Not long ago, while reading an article about political life in the time of England's King Henry VIII that quoted various letters and documents, I was struck once again by the free-form inconsistency of English spelling in those days.
Or perhaps I should write "spellynge," since that would have been fine for a writer or court scribe back then. Nobody cared about "right" or "wrong" spelling, because the only rule seemed to be that a word should be understood by a reader. Even that great man of letters, William Shakespeare (or Shakspeare), saw nothing wrong with spelling the same word two or three different ways on the same page.
This got me thinking about what a spelling snob I am. Show me one misspelling in an otherwise intelligent piece of writing and I may disregard everything else about it. But I am a child of modern education, and correct spelling was (and is) held in high regard -- witness the fervor of the national spelling bee, that beauty pageant for young brainiacs, which has reached such a fever pitch that it veers close to child abuse.
The truth is, knowing how to spell a word is not the same as knowing how to use that word well. It is really just a metric, a quantitative way of ranking kids that is easier than making a real qualitative judgment. And, as any foreigner learning our language knows, English spelling sometimes seems the work of sadists; just think of dough, enough, through, slough, and thought.
Spelling is actually so mechanical that software programs do it for us, making one wonder whether there's any point teaching it in the word-processing age. It was when I reached the point of running spelling -- one of a handful of things I'm actually quite good at -- out of town (and the curriculum) that I came to my senses.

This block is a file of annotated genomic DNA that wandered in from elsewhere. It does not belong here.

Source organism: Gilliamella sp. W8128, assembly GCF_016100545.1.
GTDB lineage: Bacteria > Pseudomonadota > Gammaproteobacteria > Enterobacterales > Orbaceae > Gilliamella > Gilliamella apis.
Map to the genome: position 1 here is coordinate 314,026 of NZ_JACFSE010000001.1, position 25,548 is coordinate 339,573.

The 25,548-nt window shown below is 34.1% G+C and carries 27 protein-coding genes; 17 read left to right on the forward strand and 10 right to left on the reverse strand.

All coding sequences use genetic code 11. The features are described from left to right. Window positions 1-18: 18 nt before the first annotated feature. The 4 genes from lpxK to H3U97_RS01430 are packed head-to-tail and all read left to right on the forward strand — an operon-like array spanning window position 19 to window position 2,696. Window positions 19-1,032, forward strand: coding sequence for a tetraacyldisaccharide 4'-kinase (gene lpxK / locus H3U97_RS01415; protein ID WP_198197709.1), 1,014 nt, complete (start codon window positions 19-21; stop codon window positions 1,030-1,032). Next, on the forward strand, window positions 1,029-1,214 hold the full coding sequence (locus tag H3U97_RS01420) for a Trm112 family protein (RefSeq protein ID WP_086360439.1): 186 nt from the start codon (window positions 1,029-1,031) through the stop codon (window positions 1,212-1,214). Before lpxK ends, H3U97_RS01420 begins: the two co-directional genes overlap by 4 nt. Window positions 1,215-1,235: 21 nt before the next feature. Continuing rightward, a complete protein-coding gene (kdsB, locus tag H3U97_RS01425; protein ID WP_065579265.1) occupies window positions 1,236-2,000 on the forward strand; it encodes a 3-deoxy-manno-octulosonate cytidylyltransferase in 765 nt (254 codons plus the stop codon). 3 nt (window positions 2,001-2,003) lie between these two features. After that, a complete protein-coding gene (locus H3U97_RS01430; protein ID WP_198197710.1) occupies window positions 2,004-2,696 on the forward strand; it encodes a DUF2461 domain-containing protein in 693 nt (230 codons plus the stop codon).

Knowing how to spell, I realized, if not a sign of intelligence, is nevertheless a first step into the wonderful complexities of language. If a kid can accept the arbitrary fact that the way English words are spelled is very often not at all the way they sound, he or she has started on the intriguing path that will lead to understanding that the phrase "If I were you" conjugates a verb in what's left of the English subjunctive.
We live in a time when the English language, a vastly rich treasury of great literature, has been put on a starvation diet and grows ever more gaunt. To read King Lear and Hamlet today, and understand that average citizens of Elizabethan London considered such plays entertainment, not daunting puzzles, is to understand what a downward slide we're on linguistically.
Television was an early culprit, with its increasingly spare vocabulary and sentence structure; that in turn affected movies (just compare the dialogue in Hepburn/Tracy films with that in Jolie/Pitt movies, for instance).
Now, arriving to administer another assault on English, we have the monosyllabic shorthand of texting and the banal brevities of Twitter. (Perhaps someone is using this last sophomoric semaphore to write exquisite haiku, so please correct me if I'm missing something sublime.)
In an interview recently, Irish actor Gabriel Byrne, star of the HBO series In Treatment, explained that he had learned Gaelic because it's a complex and beautiful language. The keyword here, I think, is complex. English, like Gaelic and most languages, is more complex the deeper one delves into it, and the more of its nuances one learns. And the beauty of language is its complexity, its capacity for describing the immense complexities of life and the human experience.
There is much said in praise of simplicity, and rightly so. And certain writers in English -- Ernest Hemingway, for example -- have managed to express complex themes while stripping their sentences of the arabesques of the writers who preceded them.
But plumbing the depths of the language is a good and necessary thing. Starting with the rote learning of spelling and progressing through the fine points of grammar toward personal style, students can develop the crucial ability to present -- clearly and memorably -- an understanding of the world, and to decipher the meaning of life's many mysteries.